"Long before it's in the papers"
January 27, 2015


“Robotic cat” illness mystifies vets

April 12, 2012
Courtesy of Sage Publications
and World Science staff

Sci­en­tists are on the hunt for a path­o­gen they say may be caus­ing a mys­tery con­di­tion af­flict­ing cats: they are start­ing to walk like robots.

Felines in Scot­land and pos­sibly north­ern Eu­rope have been af­fect­ed.

Walk­ing with an odd gait with stiff, ex­tend­ed tails, the an­i­mals – dubbed robotic cats due to their move­ments – are a vet­er­i­nary odd­ity un­seen be­fore, sci­en­tists say. Cats with a slightly dif­fer­ent but pos­sibly re­lat­ed con­di­tion have been spot­ted in Swe­den and Aus­tria, where it has been re­ferred to as “stag­ger­ing dis­ease.” 

A cat afflicted with a rare fe­line ill­ness that is puzz­ling doc­tors, and caus­ing cats to walk like ro­bots. Click here for a video. (Cour­tesy of Sage Pub­li­ca­tions)

Vet­eri­nar­i­ans have pub­lished a re­port on the phe­nom­e­non, cen­ter­ing on 21 cats seen from 2001 to 2010 at Strath­bo­gie Vet­er­i­nary Cen­tre, Huntly, and Mor­ven Vet­er­i­nary prac­tice, Al­ford, both in north­east­ern Scot­land. The re­port ap­peared Jan. 11 in the ad­vance on­line is­sue of the Jour­nal of Fe­line Med­i­cine and Sur­gery.

The cats seemed to have a slowly-pro­g­ress­ing neu­ro­lo­g­i­cal dis­ease, and to have de­vel­oped it start­ing at a late age, the re­search­ers said. The ill­ness did­n’t kill any of the fe­lines, they added, but over time ap­peared to make their lives so mis­er­a­ble that some own­ers de­cid­ed to have them put down.

Mi­cro­scop­ic ex­amina­t­ions in­i­tially sug­gested the pres­ence of a cen­tral nerv­ous sys­tem in­fec­tion called lym­pho­his­ti­ocy­tic menin­goen­ce­pha­lo­my­e­lit­is, the re­search­ers said. But no path­o­gen could be iden­ti­fied.

“All the cats in­clud­ed in our stu­dy, and most of the cats re­ported with ‘stag­ger­ing dis­ease,’ be­long to the ru­ral popula­t­ion ac­cus­tomed to hunt­ing birds and ro­dents,” said one of the stu­dy’s au­thors, Luisa De Ri­sio. “It can be spec­u­lat­ed that the ae­ti­o­lo­g­i­cal [caus­a­tive] agent may be trans­mit­ted from these an­i­mals to cats.”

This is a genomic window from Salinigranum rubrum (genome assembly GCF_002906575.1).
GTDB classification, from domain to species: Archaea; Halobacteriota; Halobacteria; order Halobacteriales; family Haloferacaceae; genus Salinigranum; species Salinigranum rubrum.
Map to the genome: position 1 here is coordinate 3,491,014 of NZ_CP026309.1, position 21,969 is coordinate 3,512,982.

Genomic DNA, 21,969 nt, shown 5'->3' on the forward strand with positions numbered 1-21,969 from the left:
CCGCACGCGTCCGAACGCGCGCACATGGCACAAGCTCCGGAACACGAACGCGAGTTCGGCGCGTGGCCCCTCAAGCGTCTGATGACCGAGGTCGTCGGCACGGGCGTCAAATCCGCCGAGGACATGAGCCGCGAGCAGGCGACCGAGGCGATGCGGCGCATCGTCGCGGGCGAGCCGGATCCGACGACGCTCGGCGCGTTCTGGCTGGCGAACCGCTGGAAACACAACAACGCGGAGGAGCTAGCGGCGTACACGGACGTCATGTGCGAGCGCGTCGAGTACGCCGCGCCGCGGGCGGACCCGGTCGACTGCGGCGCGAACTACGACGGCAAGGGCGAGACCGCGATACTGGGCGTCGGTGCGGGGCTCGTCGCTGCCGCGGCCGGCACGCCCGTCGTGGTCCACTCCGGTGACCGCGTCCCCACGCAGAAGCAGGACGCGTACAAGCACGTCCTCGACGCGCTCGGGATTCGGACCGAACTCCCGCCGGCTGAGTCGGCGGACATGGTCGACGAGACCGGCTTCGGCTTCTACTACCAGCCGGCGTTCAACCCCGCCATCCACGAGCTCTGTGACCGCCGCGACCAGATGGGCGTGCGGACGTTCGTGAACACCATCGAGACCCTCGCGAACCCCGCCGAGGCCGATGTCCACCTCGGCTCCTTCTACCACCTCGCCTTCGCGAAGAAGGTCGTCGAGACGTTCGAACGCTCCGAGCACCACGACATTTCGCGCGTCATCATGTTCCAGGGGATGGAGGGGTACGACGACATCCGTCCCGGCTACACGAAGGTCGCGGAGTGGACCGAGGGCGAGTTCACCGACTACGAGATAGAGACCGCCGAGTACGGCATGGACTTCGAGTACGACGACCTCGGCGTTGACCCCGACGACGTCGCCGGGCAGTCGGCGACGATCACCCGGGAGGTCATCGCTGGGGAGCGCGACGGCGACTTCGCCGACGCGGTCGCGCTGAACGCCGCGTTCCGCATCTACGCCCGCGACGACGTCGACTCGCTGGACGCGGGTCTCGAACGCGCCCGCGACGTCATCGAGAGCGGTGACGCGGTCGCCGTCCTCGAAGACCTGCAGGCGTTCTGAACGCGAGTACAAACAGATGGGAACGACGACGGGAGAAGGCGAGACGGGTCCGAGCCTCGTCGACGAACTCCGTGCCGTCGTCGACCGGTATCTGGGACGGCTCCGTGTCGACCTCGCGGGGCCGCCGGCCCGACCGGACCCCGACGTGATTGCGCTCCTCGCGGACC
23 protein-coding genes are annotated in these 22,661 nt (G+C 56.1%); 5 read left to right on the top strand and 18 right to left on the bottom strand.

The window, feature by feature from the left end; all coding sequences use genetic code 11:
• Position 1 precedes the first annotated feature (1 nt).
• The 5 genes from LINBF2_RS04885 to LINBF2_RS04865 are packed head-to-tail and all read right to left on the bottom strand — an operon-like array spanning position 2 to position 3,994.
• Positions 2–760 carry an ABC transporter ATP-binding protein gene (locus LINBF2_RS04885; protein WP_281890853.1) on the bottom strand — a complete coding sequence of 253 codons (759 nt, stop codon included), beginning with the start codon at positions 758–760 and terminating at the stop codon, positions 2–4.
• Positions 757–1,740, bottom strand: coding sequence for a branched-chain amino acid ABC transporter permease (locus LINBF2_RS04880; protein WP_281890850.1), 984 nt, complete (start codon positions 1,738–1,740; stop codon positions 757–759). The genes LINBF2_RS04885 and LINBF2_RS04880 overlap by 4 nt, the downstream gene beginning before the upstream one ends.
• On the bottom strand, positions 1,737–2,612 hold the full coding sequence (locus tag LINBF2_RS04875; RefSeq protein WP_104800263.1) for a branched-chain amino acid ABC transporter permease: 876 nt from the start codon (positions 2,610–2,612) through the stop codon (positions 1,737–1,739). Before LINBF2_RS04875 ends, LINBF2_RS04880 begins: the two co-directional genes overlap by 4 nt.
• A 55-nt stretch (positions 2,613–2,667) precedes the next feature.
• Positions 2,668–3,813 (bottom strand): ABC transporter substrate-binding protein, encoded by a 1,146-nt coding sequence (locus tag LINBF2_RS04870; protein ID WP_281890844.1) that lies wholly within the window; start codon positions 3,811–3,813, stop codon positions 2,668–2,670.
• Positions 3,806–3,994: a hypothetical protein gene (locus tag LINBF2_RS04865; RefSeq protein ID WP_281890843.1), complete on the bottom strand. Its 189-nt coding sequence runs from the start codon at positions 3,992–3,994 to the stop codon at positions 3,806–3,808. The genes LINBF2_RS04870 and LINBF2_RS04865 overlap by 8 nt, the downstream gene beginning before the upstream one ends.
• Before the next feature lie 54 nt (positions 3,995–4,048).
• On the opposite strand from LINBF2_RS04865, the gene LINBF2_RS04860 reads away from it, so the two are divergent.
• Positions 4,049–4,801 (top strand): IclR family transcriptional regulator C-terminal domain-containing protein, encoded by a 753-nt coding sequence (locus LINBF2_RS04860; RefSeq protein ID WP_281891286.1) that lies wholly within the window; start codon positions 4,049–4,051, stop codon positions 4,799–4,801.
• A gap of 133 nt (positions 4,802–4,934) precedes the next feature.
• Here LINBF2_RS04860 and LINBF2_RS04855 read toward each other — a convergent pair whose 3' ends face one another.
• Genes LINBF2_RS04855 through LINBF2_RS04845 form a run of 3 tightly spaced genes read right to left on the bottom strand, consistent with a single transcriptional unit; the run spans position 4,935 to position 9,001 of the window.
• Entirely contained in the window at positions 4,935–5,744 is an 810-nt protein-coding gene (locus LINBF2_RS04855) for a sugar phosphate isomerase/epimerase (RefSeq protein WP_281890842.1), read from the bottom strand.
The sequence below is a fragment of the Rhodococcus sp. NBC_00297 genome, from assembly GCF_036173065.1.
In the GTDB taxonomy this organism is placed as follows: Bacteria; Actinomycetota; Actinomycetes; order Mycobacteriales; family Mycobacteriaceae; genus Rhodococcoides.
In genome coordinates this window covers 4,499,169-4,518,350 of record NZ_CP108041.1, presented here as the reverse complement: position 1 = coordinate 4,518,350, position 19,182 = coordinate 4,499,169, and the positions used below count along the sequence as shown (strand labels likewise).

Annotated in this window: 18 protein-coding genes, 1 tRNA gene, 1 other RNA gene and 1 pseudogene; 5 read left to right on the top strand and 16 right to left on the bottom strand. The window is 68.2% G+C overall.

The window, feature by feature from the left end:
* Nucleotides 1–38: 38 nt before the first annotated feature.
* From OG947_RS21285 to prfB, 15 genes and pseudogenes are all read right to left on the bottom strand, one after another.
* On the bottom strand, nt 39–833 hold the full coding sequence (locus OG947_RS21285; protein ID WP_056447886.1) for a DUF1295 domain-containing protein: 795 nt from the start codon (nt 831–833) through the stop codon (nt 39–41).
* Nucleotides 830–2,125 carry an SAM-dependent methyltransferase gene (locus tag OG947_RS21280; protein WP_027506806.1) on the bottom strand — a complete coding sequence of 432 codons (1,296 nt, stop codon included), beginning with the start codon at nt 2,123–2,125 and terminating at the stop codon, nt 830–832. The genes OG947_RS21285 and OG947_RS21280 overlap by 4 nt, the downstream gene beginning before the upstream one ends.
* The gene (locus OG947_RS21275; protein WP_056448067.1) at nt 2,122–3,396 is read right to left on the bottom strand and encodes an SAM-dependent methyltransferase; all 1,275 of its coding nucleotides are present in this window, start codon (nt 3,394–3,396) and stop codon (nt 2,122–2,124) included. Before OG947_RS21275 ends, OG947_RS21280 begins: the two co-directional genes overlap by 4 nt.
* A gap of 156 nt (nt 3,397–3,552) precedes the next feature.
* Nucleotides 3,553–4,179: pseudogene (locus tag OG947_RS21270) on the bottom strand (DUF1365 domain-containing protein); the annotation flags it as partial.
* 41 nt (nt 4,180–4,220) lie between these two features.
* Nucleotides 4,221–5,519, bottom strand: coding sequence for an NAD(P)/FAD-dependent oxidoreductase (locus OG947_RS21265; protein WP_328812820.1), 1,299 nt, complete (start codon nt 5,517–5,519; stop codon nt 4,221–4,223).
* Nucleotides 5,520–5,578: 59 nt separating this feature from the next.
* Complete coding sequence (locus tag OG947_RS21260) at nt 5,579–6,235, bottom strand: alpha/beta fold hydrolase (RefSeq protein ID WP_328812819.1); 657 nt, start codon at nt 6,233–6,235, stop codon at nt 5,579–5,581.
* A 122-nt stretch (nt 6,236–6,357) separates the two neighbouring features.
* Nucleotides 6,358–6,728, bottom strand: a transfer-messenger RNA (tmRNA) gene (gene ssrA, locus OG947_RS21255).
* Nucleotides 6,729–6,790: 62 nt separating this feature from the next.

The cats had out­door ac­cess and lived in the same ru­ral ar­ea, ac­cord­ing to the re­search­ers. When the vets looked at im­mune sys­tem mark­ers they found el­e­vat­ed lev­els of a pro­tein called inter­feron-in­duc­ible Mx. That is a sign that some­thing, wheth­er an envi­ron­men­tal agent or an in­fect­ion, was ac­ti­vat­ing the fe­lines’ im­mune sys­tem, they said. The au­thors con­cluded that the late on­set age of the dis­ease, its slow pro­gres­sion, pe­cu­liar clin­i­cal signs and the da­ta from the tests sug­gest all the cats were af­fect­ed by the same con­di­tion.

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Scientists are on the hunt for a pathogen they say may be causing a mystery condition afflicting cats: they are starting to walk like robots. Cats in Scotland and possibly northern Europe have been affected. Walking with an odd gait with stiff, extended tails, the animals – dubbed robotic cats due to their movements – are a veterinary oddity unseen before, scientists say. Cats with a slightly different but possibly related condition have been spotted in Sweden and Austria, where it has been referred to as “staggering disease.” Veterinarians have published a report on the phenomenon, centering on 21 cats seen at Strathbogie Veterinary Centre, Huntly, and Morven Veterinary practice, Alford, both in northeastern Scotland, between 2001 and 2010. The report appeared Jan. 11 in the advance online issue of the Journal of Feline Medicine and Surgery. The cats seemed to have a slowly-progressing neurological disease, and to have developed it starting at a late age, the researchers said. The illness didn’t kill any of the felines, they added, but over time appeared to make their lives so miserable that some owners decided to have them put down. Microscopic examinations initially suggested the presence of a central nervous system infection called lymphohistiocytic meningoencephalomyelitis, the researchers said. But no pathogen could be identified. “All the cats included in our study, and most of the cats reported with ‘staggering disease’, belong to the rural population accustomed to hunting birds and rodents,” said one of the study’s authors, Luisa De Risio. “It can be speculated that the aetiological [causative] agent may be transmitted from these animals to cats.” The cats had outdoor access and lived in the same rural area, according to the researchers. When the vets looked at immune system markers they elevated levels of a protein called interferon-inducible Mx, a sign that something was activating the felines’ immune system, they said. The authors conclude that the late onset age of this disease, its slow progression, peculiar clinical signs and the data from the tests suggest the cats were affected by the same unique, previously unreported condition.